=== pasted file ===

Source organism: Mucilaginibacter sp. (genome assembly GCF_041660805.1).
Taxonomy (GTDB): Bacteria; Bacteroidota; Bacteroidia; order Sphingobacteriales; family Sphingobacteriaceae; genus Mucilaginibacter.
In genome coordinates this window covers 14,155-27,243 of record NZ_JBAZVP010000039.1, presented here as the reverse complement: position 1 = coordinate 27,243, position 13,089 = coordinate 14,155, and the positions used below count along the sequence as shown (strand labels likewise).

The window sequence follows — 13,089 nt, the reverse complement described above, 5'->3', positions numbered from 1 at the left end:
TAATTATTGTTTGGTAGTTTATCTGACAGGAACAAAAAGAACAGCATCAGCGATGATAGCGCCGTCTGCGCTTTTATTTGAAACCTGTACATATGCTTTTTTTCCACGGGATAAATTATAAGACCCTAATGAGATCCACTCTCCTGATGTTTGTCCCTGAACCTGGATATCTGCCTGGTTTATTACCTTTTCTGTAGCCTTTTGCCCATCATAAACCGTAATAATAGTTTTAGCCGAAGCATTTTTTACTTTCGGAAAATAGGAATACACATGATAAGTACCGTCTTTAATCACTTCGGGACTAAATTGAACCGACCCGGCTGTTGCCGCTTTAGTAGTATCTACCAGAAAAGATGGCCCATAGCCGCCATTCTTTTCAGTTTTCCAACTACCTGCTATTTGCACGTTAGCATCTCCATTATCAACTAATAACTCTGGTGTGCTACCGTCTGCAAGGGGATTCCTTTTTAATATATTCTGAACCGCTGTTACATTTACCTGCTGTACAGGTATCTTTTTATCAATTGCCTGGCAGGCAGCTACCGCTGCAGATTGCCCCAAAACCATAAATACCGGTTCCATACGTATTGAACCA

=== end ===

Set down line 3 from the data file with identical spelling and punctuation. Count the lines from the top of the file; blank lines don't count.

In genome coordinates this window covers 14,155-27,243 of record NZ_JBAZVP010000039.1, presented here as the reverse complement: position 1 = coordinate 27,243, position 13,089 = coordinate 14,155, and the positions used below count along the sequence as shown (strand labels likewise).